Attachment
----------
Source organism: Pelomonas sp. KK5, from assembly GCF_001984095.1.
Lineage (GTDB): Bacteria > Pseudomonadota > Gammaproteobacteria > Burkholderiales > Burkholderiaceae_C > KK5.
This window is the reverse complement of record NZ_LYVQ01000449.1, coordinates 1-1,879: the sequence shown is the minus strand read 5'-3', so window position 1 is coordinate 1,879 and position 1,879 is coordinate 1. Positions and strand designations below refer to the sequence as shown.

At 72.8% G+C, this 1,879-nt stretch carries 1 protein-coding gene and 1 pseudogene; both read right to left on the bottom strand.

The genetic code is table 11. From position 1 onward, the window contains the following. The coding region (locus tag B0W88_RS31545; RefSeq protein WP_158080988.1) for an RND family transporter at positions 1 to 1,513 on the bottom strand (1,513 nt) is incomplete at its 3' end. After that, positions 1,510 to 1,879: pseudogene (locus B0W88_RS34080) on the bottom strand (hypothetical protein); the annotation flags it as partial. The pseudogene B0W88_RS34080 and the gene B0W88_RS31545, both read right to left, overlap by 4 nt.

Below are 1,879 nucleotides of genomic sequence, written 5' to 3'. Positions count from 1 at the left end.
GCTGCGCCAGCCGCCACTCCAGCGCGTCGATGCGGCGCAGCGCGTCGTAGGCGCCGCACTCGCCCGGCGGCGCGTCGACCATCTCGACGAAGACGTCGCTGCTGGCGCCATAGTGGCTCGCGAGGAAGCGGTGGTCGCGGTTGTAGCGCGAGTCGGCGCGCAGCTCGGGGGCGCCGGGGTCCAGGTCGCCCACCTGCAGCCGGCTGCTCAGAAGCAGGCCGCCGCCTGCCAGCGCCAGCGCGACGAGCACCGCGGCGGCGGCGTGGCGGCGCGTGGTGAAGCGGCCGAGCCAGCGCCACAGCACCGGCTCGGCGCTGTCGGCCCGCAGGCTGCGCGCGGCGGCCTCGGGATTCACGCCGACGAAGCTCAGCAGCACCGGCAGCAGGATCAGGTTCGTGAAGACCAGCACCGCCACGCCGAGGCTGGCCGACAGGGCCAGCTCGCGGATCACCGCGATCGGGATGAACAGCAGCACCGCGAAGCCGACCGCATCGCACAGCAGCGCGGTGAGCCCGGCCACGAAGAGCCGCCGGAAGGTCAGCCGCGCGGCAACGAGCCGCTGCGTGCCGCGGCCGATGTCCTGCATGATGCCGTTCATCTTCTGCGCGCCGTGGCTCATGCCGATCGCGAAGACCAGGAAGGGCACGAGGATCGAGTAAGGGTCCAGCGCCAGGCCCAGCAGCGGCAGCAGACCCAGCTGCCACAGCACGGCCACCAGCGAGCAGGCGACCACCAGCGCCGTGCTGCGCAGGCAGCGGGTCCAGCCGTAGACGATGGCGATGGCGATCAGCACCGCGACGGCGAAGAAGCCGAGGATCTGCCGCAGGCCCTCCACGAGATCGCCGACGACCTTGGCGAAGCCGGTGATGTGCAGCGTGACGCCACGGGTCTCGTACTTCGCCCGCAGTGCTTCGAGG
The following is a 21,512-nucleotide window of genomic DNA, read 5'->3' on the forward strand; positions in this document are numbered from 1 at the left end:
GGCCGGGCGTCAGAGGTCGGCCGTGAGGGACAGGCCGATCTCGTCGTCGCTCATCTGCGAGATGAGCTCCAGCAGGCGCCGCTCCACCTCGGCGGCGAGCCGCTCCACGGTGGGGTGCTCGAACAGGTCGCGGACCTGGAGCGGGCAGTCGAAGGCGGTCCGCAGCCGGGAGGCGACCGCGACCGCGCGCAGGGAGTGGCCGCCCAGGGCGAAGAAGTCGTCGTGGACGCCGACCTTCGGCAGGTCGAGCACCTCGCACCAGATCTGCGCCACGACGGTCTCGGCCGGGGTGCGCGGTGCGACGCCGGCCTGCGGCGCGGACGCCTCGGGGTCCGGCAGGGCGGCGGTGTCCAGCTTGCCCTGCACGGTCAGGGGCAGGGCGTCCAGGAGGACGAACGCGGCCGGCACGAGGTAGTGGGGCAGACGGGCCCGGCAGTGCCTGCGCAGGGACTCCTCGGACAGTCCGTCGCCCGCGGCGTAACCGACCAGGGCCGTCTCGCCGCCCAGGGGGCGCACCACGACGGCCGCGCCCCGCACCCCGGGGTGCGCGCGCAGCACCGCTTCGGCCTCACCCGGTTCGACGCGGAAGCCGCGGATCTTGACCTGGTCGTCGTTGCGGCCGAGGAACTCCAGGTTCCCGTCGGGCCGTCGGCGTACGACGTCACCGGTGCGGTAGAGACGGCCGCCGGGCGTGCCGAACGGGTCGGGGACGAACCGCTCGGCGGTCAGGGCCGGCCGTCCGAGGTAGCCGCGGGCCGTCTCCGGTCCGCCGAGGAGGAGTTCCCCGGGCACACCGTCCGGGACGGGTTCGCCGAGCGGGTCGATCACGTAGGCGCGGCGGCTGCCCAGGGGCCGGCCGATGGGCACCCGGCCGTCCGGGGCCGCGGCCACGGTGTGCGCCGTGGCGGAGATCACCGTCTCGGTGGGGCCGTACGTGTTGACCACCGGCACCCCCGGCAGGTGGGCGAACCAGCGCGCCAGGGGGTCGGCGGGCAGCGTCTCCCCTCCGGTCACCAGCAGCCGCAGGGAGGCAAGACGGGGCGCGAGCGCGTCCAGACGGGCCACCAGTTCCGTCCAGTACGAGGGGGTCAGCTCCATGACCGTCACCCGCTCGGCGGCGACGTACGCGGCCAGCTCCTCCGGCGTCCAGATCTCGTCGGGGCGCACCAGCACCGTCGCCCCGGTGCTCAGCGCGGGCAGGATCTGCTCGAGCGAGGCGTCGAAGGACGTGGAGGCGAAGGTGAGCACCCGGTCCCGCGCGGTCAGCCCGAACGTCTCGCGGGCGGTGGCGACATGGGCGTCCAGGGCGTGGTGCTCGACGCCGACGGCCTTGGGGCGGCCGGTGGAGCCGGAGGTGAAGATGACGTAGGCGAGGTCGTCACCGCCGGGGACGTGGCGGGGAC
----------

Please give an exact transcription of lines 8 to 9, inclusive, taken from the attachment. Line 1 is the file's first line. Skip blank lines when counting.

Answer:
The following is a 21,512-nucleotide window of genomic DNA, read 5'->3' on the forward strand; positions in this document are numbered from 1 at the left end:
GGCCGGGCGTCAGAGGTCGGCCGTGAGGGACAGGCCGATCTCGTCGTCGCTCATCTGCGAGATGAGCTCCAGCAGGCGCCGCTCCACCTCGGCGGCGAGCCGCTCCACGGTGGGGTGCTCGAACAGGTCGCGGACCTGGAGCGGGCAGTCGAAGGCGGTCCGCAGCCGGGAGGCGACCGCGACCGCGCGCAGGGAGTGGCCGCCCAGGGCGAAGAAGTCGTCGTGGACGCCGACCTTCGGCAGGTCGAGCACCTCGCACCAGATCTGCGCCACGACGGTCTCGGCCGGGGTGCGCGGTGCGACGCCGGCCTGCGGCGCGGACGCCTCGGGGTCCGGCAGGGCGGCGGTGTCCAGCTTGCCCTGCACGGTCAGGGGCAGGGCGTCCAGGAGGACGAACGCGGCCGGCACGAGGTAGTGGGGCAGACGGGCCCGGCAGTGCCTGCGCAGGGACTCCTCGGACAGTCCGTCGCCCGCGGCGTAACCGACCAGGGCCGTCTCGCCGCCCAGGGGGCGCACCACGACGGCCGCGCCCCGCACCCCGGGGTGCGCGCGCAGCACCGCTTCGGCCTCACCCGGTTCGACGCGGAAGCCGCGGATCTTGACCTGGTCGTCGTTGCGGCCGAGGAACTCCAGGTTCCCGTCGGGCCGTCGGCGTACGACGTCACCGGTGCGGTAGAGACGGCCGCCGGGCGTGCCGAACGGGTCGGGGACGAACCGCTCGGCGGTCAGGGCCGGCCGTCCGAGGTAGCCGCGGGCCGTCTCCGGTCCGCCGAGGAGGAGTTCCCCGGGCACACCGTCCGGGACGGGTTCGCCGAGCGGGTCGATCACGTAGGCGCGGCGGCTGCCCAGGGGCCGGCCGATGGGCACCCGGCCGTCCGGGGCCGCGGCCACGGTGTGCGCCGTGGCGGAGATCACCGTCTCGGTGGGGCCGTACGTGTTGACCACCGGCACCCCCGGCAGGTGGGCGAACCAGCGCGCCAGGGGGTCGGCGGGCAGCGTCTCCCCTCCGGTCACCAGCAGCCGCAGGGAGGCAAGACGGGGCGCGAGCGCGTCCAGACGGGCCACCAGTTCCGTCCAGTACGAGGGGGTCAGCTCCATGACCGTCACCCGCTCGGCGGCGACGTACGCGGCCAGCTCCTCCGGCGTCCAGATCTCGTCGGGGCGCACCAGCACCGTCGCCCCGGTGCTCAGCGCGGGCAGGATCTGCTCGAGCGAGGCGTCGAAGGACGTGGAGGCGAAGGTGAGCACCCGGTCCCGCGCGGTCAGCCCGAACGTCTCGCGGGCGGTGGCGACATGGGCGTCCAGGGCGTGGTGCTCGACGCCGACGGCCTTGGGGCGGCCGGTGGAGCCGGAGGTGAAGATGACGTAGGCGAGGTCGTCACCGCCGGGGACGTGGCGGGGAC